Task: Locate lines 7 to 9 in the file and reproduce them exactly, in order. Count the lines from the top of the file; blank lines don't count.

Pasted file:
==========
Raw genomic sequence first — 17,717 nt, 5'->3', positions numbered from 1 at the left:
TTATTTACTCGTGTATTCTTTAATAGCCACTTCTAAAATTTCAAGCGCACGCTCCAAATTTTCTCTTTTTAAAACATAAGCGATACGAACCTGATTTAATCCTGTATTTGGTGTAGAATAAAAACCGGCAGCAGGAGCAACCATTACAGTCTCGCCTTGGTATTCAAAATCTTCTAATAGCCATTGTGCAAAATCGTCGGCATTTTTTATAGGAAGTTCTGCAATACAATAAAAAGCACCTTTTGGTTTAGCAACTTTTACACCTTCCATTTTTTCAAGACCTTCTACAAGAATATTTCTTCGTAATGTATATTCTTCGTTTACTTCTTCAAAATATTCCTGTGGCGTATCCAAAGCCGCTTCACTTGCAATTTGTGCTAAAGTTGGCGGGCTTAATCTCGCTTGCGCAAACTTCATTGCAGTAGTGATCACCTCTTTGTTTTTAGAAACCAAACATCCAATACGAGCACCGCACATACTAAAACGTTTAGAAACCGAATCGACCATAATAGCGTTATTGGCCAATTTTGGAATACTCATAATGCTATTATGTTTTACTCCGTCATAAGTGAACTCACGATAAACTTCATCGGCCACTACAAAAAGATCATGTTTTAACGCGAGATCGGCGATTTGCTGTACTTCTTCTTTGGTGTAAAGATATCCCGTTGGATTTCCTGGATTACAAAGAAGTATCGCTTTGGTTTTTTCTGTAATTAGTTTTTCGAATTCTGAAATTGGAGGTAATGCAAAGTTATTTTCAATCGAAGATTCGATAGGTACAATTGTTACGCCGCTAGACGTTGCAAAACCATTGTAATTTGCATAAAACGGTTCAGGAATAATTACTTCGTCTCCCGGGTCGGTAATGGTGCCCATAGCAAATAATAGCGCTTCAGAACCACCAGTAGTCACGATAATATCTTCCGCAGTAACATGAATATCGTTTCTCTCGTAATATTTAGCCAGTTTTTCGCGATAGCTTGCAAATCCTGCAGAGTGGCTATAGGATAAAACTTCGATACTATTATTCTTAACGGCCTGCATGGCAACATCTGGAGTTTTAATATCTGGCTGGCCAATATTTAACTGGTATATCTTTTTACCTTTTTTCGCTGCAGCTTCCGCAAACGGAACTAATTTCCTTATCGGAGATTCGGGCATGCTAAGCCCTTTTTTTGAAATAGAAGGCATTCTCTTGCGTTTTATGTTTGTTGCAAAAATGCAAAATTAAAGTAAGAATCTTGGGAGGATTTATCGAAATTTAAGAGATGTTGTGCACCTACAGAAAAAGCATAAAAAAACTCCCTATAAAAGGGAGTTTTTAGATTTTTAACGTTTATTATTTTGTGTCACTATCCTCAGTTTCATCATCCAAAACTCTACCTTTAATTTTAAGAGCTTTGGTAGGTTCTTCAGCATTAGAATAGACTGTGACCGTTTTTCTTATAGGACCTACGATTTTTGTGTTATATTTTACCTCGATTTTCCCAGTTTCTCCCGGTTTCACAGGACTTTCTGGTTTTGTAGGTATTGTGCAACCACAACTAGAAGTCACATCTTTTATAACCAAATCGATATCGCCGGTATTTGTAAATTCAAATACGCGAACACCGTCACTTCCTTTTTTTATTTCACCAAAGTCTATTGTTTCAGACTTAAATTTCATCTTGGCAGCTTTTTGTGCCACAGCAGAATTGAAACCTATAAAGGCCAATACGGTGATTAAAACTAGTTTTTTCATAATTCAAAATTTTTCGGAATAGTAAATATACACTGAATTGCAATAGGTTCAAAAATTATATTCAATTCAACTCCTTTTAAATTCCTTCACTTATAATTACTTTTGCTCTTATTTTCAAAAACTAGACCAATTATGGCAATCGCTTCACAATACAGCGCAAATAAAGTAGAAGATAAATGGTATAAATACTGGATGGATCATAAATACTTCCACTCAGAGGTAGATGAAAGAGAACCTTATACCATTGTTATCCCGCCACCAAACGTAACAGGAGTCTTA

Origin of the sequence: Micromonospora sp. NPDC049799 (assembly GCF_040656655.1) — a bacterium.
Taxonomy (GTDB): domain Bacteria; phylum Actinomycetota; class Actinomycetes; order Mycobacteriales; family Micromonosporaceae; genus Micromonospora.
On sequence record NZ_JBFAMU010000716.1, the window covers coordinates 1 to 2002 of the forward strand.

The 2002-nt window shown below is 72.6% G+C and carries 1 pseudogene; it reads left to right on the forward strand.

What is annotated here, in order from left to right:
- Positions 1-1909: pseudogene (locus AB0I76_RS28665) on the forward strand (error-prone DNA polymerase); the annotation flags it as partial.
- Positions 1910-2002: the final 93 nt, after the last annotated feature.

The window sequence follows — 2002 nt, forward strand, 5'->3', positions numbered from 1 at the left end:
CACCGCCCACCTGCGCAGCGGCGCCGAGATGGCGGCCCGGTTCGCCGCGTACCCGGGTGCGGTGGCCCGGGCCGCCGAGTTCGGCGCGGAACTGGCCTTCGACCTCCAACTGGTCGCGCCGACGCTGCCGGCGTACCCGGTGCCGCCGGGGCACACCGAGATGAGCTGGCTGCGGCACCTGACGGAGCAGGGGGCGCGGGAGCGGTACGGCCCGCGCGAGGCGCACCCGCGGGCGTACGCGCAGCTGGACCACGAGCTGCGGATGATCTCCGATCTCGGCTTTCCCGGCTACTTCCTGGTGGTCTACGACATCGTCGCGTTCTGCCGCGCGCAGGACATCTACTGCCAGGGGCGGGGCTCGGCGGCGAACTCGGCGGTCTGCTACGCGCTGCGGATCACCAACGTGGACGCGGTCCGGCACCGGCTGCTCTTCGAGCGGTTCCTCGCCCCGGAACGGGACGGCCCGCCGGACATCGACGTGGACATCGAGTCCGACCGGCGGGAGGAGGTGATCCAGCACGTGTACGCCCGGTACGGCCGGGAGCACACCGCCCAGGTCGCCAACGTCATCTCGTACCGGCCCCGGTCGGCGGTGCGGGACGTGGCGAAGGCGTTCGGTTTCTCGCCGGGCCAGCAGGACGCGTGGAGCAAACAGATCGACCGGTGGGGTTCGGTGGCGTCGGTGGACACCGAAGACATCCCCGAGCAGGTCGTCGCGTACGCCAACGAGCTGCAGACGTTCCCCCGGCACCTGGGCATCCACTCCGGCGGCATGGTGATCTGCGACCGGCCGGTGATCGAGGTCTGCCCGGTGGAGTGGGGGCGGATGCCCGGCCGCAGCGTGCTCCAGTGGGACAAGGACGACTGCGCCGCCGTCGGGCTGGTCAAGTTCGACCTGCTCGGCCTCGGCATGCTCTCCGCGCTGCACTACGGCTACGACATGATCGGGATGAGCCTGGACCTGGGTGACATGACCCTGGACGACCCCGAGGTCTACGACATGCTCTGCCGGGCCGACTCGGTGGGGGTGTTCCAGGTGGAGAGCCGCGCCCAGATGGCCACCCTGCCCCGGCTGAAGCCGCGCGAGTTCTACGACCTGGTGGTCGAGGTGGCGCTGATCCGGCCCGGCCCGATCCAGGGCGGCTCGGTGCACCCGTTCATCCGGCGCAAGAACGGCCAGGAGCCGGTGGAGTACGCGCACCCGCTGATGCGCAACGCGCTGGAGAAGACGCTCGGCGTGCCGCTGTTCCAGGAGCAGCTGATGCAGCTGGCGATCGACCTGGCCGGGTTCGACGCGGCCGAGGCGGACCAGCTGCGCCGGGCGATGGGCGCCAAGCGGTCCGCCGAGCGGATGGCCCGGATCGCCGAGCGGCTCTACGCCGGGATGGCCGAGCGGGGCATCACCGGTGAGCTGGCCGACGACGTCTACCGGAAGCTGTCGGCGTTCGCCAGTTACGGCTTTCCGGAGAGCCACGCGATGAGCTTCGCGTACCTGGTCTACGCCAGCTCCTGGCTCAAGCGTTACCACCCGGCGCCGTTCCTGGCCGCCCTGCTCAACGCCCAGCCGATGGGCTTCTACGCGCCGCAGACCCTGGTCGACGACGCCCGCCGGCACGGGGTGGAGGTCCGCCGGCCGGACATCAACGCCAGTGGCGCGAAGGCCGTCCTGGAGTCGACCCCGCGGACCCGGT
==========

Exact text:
What is annotated here, in order from left to right:
- Positions 1-1909: pseudogene (locus AB0I76_RS28665) on the forward strand (error-prone DNA polymerase); the annotation flags it as partial.
- Positions 1910-2002: the final 93 nt, after the last annotated feature.